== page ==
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Trauma-related insight improves attitudes and behaviors toward challenging clients

This is the abstract only — Please feel free to request a copy.

Citation: Greenwald, R., Maguin, E., Smyth, N. J., Greenwald, H., Johnston, K. G., & Weiss, R. L. (2008). Trauma-related insight improves attitudes and behaviors toward challenging clients. Traumatology, 14(2), 1-11.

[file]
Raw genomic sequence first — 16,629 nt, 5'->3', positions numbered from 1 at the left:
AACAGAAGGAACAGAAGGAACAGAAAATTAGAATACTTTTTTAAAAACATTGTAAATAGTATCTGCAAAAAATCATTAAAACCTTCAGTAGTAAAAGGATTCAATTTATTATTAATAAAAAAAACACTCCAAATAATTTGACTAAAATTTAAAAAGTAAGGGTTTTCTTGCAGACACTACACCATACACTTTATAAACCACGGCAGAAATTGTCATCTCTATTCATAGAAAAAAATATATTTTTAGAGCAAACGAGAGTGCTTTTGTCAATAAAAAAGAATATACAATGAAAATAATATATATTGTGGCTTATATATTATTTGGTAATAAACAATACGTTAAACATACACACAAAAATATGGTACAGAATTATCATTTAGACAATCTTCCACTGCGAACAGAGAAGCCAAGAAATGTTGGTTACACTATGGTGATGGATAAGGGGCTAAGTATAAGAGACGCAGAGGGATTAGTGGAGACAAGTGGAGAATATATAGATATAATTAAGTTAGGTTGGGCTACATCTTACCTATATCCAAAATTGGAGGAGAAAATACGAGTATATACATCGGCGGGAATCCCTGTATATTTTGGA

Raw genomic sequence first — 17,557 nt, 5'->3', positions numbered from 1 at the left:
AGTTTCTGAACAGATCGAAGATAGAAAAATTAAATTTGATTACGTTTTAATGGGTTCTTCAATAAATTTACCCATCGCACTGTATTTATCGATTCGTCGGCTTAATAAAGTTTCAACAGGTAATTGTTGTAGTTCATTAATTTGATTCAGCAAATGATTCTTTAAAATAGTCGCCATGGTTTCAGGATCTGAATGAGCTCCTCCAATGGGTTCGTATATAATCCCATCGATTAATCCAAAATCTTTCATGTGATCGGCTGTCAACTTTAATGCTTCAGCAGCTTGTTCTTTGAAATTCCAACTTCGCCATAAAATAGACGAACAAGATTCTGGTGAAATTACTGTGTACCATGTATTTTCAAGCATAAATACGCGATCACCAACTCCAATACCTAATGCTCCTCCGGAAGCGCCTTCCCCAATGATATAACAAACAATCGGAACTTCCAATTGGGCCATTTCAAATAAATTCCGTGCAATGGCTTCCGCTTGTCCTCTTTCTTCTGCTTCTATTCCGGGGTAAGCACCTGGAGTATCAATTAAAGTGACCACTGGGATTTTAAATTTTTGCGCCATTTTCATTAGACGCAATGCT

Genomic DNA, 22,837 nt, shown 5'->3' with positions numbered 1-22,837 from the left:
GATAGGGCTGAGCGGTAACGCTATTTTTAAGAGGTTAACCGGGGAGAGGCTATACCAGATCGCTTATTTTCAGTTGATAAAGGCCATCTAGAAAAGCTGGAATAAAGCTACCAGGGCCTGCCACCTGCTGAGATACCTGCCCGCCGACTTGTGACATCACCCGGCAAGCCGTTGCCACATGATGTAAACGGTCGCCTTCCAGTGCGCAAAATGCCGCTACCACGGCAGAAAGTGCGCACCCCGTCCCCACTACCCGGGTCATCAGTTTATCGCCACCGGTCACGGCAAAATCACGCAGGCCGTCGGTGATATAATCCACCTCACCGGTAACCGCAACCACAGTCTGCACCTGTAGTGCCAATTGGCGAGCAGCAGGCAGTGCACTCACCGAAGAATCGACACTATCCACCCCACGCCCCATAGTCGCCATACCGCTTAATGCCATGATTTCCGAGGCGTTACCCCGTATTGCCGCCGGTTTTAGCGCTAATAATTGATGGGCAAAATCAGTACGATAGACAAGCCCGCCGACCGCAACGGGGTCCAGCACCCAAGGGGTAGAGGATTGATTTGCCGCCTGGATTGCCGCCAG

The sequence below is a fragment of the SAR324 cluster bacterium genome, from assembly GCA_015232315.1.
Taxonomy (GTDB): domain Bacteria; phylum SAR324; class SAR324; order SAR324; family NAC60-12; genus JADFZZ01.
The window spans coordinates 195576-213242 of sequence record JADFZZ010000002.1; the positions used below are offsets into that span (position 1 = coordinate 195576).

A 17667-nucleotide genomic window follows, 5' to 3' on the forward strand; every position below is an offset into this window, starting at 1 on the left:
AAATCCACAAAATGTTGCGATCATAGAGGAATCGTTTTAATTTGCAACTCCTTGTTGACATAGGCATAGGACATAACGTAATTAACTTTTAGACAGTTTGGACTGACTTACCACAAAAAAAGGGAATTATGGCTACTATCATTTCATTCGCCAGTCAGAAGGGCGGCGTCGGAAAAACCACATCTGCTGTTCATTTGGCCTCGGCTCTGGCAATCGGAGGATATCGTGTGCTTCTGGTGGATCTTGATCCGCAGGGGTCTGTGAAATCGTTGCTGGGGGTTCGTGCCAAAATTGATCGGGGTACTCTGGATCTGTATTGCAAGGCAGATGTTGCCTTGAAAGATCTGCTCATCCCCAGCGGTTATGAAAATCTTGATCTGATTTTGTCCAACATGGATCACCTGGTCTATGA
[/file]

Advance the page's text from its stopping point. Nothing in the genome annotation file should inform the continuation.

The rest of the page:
Effective dissemination of treatment methods requires not only training in the high-profile interventions, but also in the case conceptualization and treatment planning skills that facilitate use of the interventions. In a series of six studies, we tested one training module with 303 para-professionals and mental health professionals in a variety of training settings and five countries. Participants completed self-report ratings in response to a scenario of a challenging acting-out client, both before and after completing a trauma-informed case formulation exercise. The training intervention led participants to report decreased distress while considering challenging work-related scenarios, increased empathy and caring towards challenging clients, and increased comfort and confidence in their helping roles with those clients. In the final two studies, a trauma-informed treatment planning module was added, which yielded additional benefit. At follow-up participants reported that the effects persisted and led to improved behaviors towards the clients. Such empirical validation of training methodologies can lead to more reliably effective dissemination.

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